MIT 2200: Mass Society Critics and "Culturalism"

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Media, Information and Technoculture
Media, Information and Technoculture 2200F/G
Kane Faucher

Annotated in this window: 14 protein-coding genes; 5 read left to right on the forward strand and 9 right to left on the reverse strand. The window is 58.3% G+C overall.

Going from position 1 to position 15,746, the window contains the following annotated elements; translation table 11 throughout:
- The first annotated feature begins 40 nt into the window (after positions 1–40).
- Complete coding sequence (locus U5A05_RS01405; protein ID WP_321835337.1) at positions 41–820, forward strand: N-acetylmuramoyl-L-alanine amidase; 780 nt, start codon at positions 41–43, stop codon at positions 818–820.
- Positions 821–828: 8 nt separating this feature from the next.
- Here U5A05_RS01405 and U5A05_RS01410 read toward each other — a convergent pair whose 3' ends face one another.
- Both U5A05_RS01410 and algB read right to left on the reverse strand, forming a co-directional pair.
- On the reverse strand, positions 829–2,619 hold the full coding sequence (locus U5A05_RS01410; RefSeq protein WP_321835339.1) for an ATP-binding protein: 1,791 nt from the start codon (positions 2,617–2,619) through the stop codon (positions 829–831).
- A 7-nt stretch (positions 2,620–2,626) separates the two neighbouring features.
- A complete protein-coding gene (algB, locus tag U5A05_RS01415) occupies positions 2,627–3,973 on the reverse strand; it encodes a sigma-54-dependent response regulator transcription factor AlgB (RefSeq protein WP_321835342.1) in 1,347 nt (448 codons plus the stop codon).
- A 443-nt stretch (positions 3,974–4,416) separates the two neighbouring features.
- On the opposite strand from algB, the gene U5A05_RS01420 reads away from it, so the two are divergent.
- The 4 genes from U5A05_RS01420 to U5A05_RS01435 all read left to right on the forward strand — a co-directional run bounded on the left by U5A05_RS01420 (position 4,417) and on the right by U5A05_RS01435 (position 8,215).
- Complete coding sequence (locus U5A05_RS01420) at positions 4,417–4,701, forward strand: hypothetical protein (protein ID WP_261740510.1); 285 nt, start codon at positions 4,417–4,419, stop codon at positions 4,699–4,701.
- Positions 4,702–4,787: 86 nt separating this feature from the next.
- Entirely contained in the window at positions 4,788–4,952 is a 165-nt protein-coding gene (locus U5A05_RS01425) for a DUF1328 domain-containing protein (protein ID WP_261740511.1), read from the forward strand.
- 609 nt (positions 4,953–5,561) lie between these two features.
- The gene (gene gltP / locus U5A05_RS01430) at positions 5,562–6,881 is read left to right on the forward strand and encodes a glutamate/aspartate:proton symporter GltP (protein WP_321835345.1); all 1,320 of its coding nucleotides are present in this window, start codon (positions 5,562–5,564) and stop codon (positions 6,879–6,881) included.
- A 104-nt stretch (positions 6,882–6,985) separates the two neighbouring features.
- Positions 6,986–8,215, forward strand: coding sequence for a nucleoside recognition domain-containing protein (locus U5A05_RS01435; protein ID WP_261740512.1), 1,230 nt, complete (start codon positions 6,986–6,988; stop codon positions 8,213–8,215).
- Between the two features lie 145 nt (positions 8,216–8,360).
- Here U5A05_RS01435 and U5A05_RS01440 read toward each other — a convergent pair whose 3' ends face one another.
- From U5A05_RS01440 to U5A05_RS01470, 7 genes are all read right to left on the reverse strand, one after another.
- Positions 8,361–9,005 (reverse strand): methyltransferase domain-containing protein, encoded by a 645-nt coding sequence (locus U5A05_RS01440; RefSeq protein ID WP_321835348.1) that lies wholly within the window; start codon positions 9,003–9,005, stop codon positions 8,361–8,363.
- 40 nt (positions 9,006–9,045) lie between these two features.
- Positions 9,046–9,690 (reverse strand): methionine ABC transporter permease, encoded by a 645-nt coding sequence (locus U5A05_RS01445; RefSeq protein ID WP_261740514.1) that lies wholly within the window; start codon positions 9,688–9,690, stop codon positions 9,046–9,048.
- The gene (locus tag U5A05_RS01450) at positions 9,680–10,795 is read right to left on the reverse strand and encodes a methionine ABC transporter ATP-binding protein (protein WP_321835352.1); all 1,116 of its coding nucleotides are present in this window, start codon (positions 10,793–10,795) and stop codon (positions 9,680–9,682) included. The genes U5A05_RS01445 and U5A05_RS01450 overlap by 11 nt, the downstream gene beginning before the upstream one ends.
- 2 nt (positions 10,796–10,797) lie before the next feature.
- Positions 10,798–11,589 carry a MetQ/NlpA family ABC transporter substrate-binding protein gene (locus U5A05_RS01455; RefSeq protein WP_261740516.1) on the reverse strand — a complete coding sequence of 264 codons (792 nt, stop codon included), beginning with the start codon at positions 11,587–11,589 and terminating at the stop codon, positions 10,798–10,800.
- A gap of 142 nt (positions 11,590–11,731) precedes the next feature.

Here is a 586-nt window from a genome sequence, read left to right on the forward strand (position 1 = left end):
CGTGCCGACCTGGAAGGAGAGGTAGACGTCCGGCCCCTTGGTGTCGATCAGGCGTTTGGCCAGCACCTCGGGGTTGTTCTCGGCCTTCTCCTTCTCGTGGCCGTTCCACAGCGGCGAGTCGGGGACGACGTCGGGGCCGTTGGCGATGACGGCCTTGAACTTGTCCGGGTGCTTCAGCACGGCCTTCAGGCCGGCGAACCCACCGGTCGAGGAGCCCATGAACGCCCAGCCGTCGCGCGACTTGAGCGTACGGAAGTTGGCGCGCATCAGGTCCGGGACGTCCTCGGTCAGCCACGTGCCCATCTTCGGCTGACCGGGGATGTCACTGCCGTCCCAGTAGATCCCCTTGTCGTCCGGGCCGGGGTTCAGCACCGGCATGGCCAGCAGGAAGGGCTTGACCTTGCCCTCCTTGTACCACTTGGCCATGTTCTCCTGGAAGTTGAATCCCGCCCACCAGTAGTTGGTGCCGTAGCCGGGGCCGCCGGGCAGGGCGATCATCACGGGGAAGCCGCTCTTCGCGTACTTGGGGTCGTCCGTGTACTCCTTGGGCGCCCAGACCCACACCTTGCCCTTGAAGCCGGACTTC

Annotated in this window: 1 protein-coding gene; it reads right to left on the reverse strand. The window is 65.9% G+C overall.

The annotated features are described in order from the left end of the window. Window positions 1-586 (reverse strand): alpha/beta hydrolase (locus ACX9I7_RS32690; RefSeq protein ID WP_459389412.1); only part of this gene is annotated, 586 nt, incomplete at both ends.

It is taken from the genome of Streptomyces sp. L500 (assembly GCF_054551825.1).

MIT 2200 Lectures Mass Society Critics and “Culturalism” Matthew Arnold, F.R and Q.D Leavis, Richard Hoggart, Raymond Williams September 19, 2011 - What the class said about our culture today: materialistic, consumerism, voyeuristic, instant gratification - Humans are essentially communicative creatures. Studying media is studying the vehicles of culture. - As we communicate, we form our social world, identities, communities, our culture - The need to communicate is the need to “make common” a need to make sense of the incoherency of life, to reach out to others and see if they agree. - Communication and culture are linked: through them, we create the world; our version of the world. - Communication constructs the world as it goes. As we communicate we create our own individual culture. - How are we constrained by corporate, institutions, government, technology, to communicate? - By studying media I am “learning to understand the cultural world and how media is changing the world.” Mass Society Critics - Responded to the impact of the huge changes of the industrial revolution and the ‘massification’ of culture: extension to vote, urbanization, mass education, ride of media technologies, rise of the working/middle class, dwindling of the aristocracy, loss of traditional centers of authority like the church - People were disembodies from their familiar towns, families. They were in cities working long hours in factories. - There were tons of wage earners from the lower class. - In Britain only white, land owning men could vote. - Invention of film, the telegraph was happening - In 1860’s you get the commercialization of photography. Paper prints of photos became available which gave rise to a craze similar to Facebook. - - Cartes de visite we a little album that had pictures of people inside. The more pictures you had, the more social status you had. Similar to Facebook in that the more friends you have the better you are. - Also cheap so anyone could own one. - There was no national currency at the time, just state banks with their own. No stability with exchange rates. Debate over paper vs. gold money - No economic certainty – and what do we all go crazy for? These cards. - This was a way people could establish value in their lives. - The attractive people could make a career out of being in a carte. They would charge photographers to take their pictures (like Kim Kardashian) - See relationship between cultural practice and issues of economic instability. - These critics did not like all this massification going on. MIT 2200 Lectures - Out of this massification you get 2 new definitions of culture: - Culture as mass produced and imposed by industry - Culture of the working class in response to these changes and to the power of the upper classes. “Working Class Culture” attempting to give voice to these experiences that a lot of people were having together at the same time. - Mass Society Critics feared the mass as destructive, bestial, violent. - Believed some people were naturally better than others, it was just assumed. - Worried that mass culture would ‘dumb down’ society, and bring moral disorder and anarchy. Worried about what the result of all this change would be. - Critics were defending themselves, defending their point that some people are just better than others. Knee jerk responses and assumptions. Matthew Arnold (poster boy) - Wasn’t opposed to working class, he just thought things would be better if they just stayed the same. - Culture is “the best that has been thought and been said in the world.” A thing. - What can be taken away from his point of view? - People still make these critics assumptions every day. - Culture is the drive toward perfection (to ‘get cultured’). An action - Culture is the ability to recognize the best when you see it. - But what constitutes “the best”? - “Cultured, classy people embody what we consider at the time to be the best” - So he sees culture as a thing, an action and an attribute. - He assumes that there is such a thing as perfect, the best. - “The highly instructed few, and not the scantily instructed many, will ever be the organ to the human race of knowledge and truth. Knowledge and truth in the full sense of the words, are not attainable by the great mass of the human race at all - Arnold - We aren’t even going to get close to this. The closest we can get is only to recognize that we can’t get close to being cultured. - High culture was to be a weapon - along with police and the state - for keeping the unruly majority in their place. - Education in the ways of high culture will work to pacify the lower classes and teach them respect for the established social order. - How do culture and media work to educate people on the reality of their situation? F.R and Queenie Leavis - Important figure in cultural studies because he deviates from Arnold in a more contemporary way. - Continued Arnold’s concern about the massification of culture and rise of anarchy. - They focused specifically on the for
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